Now this brings me to my issues with "liberals". The simple act of outlawing or mandating something does not make it dissapear entirely, or exist universally respectively.

Assuming such is in my opinion, a simple minded approach at best. Outlawing or mandating something just because you happen to think it's a good idea in spite of the evidence for or against your case simply makes criminals out of people that don't happen to agree with you.

That's wrong, plain and simple. While you and I plainly disagree on several things I respect your right to your own opinion, even if I had the power to do so I would never wish for you or anyone else to be fined or imprisoned simply for disagreeing with me, that seems outwardly anyway, to be the Democrat's intentions sometimes. They seem to want to enact laws that mandate that everyone thinks like they do, while I don't think that they are necessarily wrong all the time, attempting to legislate a certain mentallity is just as wrong as trying to legislate morality. Add that to the fact that it simply doesn't work, and you have a bad situation all around.

Simply put, Joe, I don't agree with either party, common sense lies in the middle, too far to the left or right and the whole thing topples.

Have a good night Joe, I've got to get off to work. Later.

Joe Visionary said...

common sense lies in the middle, too far to the left or right and the whole thing topples.


I'm going to come clean with you and show you this. My rebuttal follows from 'What!?!? Exactly what do you... '

As always, I would ask for your patient consideration. Don't hesitate to rebutt my comment there or here or both. I think it's an important discussion, though under NO circumstances do I want to tread where you don't feel comfortable.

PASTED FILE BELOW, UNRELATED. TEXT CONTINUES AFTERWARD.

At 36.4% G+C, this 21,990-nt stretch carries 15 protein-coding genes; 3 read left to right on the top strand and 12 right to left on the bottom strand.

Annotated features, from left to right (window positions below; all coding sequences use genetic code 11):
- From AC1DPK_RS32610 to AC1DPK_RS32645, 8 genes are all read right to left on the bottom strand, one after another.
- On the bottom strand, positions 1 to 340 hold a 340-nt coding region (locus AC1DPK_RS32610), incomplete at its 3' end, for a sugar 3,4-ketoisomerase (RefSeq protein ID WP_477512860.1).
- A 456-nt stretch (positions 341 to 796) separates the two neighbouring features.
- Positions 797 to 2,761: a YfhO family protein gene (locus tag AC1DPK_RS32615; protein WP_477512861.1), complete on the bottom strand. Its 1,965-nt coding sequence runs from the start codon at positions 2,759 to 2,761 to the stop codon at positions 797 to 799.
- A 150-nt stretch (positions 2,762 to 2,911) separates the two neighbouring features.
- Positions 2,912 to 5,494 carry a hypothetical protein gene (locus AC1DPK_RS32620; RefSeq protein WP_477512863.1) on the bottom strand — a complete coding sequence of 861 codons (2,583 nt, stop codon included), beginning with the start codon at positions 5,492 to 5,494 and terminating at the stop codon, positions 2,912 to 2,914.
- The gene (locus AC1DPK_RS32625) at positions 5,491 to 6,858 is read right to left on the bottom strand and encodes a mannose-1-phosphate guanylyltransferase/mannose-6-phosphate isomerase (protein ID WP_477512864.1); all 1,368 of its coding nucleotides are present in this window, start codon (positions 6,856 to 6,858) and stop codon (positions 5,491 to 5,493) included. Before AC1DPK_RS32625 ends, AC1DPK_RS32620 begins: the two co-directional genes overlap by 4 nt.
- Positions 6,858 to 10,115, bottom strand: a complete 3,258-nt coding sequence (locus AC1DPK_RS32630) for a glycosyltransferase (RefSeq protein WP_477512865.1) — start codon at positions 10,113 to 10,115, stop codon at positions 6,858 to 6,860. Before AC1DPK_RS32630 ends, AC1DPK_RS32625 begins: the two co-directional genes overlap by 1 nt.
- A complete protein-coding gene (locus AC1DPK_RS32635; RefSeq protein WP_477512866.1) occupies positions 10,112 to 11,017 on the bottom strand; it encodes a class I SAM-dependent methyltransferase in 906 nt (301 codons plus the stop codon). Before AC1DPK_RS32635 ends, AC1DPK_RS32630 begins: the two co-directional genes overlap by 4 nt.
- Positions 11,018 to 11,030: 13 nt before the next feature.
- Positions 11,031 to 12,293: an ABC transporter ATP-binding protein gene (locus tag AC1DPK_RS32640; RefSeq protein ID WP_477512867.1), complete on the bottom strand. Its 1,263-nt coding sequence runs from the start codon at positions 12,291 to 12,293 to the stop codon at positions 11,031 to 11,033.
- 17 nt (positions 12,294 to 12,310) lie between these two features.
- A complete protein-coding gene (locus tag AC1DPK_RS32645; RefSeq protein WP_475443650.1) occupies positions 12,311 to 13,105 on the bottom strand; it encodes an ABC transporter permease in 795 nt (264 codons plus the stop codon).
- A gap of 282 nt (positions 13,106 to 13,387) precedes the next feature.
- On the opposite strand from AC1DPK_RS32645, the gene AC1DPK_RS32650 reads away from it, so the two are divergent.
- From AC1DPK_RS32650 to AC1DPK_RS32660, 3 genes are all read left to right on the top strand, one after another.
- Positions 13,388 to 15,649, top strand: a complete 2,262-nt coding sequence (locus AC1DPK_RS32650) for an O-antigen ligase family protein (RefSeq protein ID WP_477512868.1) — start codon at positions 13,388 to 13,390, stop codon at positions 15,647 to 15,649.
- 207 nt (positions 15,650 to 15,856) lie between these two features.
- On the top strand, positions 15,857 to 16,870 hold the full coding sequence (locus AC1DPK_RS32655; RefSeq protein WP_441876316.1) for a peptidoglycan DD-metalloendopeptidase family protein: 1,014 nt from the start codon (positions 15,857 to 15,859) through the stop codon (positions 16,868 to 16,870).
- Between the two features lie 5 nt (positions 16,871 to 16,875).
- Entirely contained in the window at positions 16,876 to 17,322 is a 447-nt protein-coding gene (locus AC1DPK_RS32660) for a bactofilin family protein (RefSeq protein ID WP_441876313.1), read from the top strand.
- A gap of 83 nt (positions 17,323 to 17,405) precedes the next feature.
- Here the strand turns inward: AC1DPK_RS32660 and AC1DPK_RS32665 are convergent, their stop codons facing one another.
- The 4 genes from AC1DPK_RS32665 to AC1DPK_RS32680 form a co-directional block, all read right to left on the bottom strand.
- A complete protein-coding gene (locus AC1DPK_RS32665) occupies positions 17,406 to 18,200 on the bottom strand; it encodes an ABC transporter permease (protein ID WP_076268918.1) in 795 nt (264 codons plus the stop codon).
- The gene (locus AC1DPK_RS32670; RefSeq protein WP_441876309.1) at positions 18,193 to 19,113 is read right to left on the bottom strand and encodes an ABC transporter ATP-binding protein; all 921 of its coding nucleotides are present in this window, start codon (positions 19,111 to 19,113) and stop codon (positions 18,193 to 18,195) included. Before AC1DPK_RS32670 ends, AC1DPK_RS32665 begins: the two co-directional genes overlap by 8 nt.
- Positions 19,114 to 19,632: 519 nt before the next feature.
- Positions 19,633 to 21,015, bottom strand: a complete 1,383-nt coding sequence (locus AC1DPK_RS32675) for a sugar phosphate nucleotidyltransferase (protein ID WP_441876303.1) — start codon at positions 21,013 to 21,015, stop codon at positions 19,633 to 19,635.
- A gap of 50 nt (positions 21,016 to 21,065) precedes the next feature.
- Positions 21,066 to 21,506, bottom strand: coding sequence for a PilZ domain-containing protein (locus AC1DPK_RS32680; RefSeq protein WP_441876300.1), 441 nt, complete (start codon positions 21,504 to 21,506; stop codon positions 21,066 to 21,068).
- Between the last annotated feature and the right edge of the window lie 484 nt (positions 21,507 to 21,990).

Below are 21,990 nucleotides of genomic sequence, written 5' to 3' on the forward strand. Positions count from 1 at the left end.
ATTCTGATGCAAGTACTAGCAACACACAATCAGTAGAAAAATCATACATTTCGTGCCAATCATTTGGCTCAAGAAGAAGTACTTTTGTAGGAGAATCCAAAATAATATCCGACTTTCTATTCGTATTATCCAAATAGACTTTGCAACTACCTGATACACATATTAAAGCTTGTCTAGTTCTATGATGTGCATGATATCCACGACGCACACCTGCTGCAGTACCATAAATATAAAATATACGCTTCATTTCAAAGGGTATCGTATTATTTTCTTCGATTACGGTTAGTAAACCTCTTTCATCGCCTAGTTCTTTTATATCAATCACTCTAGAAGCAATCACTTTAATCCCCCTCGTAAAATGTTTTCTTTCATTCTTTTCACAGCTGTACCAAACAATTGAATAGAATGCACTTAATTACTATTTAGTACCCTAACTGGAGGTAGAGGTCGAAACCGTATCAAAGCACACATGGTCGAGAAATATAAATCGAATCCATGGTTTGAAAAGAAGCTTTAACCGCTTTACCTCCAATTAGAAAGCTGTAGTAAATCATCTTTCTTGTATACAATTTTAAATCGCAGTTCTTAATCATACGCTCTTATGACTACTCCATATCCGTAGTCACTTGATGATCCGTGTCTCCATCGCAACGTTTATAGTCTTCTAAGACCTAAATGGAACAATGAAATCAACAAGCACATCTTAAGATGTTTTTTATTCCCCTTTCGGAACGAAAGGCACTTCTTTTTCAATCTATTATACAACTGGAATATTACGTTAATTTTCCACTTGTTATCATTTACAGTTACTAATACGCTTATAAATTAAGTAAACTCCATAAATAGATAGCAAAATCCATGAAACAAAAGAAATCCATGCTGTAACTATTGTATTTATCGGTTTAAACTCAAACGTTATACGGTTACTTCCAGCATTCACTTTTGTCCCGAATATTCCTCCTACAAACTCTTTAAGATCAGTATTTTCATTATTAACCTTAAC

As for guns from a commodity standpoint, as I get older I find that I no longer own things, they own me. For this reason I have little use or patience with 'things' because ultimately they take up my time and realestate in my head, both of which I resent.

I enjoy my family and the adventures I can have with them, I enjoy good conversation, and many other things I can share with others.

My personal relationship with 'toys' is constantly diminishing, and I prefer it that way. Perhaps you have some sense of this yourself.

Justin said...

I'm still chuckling, Joe. I've heard that position before, I think it's just as ludicrous as the argument that guns should be outlawed entirely, well thought out response, I have to compliment you. As I've said before, the MIDDLE is where common sense resides, too far to any extreme and watch out. As I'm sure you know, everything in life, everything, seems to have a "happy medium", that type of thinking doesn't represent a "happy medium", besides, I don't think anyone should be required to own anything that they don't want to. I don't have time for a very good response tonight as I have to go to work, but stay posted, I'll be in touch Saturday most likely. Later Joe.

paradoxresearch said...

Can I just thank you for your patience?


Joe Visionary said...

paradoxresearch = Joe Visionary

Justin said...

I wasn't very clear there as I was in a hurry to head off to work, the position I was referring to as ludicrous was the idea that we have an "obligation" to own a gun. I hope you didn't misunderstand me.

I agree that sometimes "toys" can be an obligation, but you have to understand that we live in entirely different worlds as well. You live in a large city where the type of "toys" that I enjoy would be very bothersome, not to mention probably worthless as there's most likely nowhere nearby to use them.

I live in the biggest city in Montana, that compared to Toronto, (that is where you are isn't it? I appologize for not verifying that but I remember you wrote that you live in a large city) anyway, compared to say Toronto, Billings is a small town. Most towns in Montana are no more than a wide spot in the road, and that's the type of places that I grew up. There just isn't a lot to do here, at least not if you grew up in the country and never aquired a taste for an urban lifestyle. Without a few "toys" I'd go nuts.

I do understand what you mean though, I've always been a person with a voracious appetite for learning. If I take up a new hobby I'll go at it full bore until I stop learning new things, then I'll lose interest in it. When I was younger I attempted to get involved in every new thing that came down the pike. As I get older I find that my ambition for taking up new hobbies has diminished and I've resorted to a couple old standbys that I doubt that I'll ever lose interest in. My son shares my interest, so at the very least they give us a chance to spend time together.